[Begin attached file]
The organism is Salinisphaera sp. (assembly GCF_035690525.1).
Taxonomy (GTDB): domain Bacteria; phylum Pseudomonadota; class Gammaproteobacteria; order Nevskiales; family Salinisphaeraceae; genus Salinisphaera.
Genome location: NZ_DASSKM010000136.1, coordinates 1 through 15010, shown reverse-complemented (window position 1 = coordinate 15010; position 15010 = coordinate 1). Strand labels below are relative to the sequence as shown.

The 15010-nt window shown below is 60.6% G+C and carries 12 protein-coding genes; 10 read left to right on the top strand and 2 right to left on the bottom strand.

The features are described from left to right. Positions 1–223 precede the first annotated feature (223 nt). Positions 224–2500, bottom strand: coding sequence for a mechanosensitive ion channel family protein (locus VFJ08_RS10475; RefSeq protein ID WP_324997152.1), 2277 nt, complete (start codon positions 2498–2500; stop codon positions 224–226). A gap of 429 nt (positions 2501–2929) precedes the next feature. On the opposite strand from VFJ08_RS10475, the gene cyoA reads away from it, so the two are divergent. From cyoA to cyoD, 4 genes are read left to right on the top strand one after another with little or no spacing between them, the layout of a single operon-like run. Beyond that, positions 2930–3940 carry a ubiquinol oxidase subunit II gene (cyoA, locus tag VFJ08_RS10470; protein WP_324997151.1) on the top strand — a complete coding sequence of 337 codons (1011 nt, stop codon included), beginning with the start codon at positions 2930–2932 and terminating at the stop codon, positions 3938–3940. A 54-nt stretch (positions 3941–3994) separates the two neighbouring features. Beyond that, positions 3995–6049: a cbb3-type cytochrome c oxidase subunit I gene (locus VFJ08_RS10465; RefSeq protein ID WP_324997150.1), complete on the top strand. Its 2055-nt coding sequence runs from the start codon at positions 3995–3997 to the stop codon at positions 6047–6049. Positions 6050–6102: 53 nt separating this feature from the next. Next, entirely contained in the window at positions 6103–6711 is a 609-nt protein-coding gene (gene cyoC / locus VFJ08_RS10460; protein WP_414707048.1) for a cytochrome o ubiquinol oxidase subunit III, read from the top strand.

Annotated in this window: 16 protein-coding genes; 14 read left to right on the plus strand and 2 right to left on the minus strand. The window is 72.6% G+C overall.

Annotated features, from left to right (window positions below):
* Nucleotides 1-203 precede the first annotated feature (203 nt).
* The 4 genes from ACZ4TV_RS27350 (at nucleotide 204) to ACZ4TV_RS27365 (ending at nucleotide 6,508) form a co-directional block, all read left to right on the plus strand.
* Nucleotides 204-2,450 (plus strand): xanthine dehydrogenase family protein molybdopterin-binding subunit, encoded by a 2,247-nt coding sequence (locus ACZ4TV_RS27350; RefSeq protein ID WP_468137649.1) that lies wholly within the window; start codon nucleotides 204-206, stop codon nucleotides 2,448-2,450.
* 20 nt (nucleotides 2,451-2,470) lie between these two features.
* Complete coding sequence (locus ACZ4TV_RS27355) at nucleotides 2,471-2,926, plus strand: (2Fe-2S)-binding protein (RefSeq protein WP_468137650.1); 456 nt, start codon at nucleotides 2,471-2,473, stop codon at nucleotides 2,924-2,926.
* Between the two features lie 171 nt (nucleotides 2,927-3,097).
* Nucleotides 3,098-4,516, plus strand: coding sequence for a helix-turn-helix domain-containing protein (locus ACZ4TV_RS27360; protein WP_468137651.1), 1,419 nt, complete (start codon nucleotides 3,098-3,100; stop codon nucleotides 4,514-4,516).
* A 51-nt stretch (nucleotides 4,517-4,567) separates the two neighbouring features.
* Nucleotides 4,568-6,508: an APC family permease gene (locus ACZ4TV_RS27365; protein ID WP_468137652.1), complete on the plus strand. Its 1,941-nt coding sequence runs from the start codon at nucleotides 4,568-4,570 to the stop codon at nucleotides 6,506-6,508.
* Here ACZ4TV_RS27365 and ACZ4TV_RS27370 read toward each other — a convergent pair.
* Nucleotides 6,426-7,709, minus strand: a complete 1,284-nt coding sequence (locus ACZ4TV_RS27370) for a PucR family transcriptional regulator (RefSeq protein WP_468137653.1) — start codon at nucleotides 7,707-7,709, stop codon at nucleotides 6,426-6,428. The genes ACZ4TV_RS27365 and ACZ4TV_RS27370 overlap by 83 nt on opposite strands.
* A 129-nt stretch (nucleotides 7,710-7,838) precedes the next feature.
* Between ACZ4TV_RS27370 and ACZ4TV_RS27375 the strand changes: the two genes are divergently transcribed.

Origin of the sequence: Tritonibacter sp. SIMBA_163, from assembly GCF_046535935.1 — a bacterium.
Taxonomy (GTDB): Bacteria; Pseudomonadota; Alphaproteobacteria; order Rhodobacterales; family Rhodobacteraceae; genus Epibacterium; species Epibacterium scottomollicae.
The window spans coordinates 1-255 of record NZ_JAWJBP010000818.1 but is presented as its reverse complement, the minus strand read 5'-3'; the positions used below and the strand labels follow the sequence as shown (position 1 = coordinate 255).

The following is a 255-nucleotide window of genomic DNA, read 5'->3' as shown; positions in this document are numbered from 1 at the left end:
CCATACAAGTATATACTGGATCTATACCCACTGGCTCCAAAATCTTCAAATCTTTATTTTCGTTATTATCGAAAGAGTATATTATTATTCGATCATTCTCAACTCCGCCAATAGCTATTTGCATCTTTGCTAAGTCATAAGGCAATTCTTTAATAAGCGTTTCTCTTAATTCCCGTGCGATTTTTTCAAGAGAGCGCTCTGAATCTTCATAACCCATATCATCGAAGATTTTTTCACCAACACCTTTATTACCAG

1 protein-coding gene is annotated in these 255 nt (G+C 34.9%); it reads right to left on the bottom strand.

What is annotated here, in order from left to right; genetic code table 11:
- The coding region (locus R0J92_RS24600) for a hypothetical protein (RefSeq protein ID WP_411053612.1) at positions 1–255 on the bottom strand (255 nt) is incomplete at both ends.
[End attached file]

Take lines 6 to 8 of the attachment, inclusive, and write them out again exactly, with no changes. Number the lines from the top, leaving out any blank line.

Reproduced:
Annotated in this window: 16 protein-coding genes; 14 read left to right on the plus strand and 2 right to left on the minus strand. The window is 72.6% G+C overall.

Annotated features, from left to right (window positions below):
* Nucleotides 1-203 precede the first annotated feature (203 nt).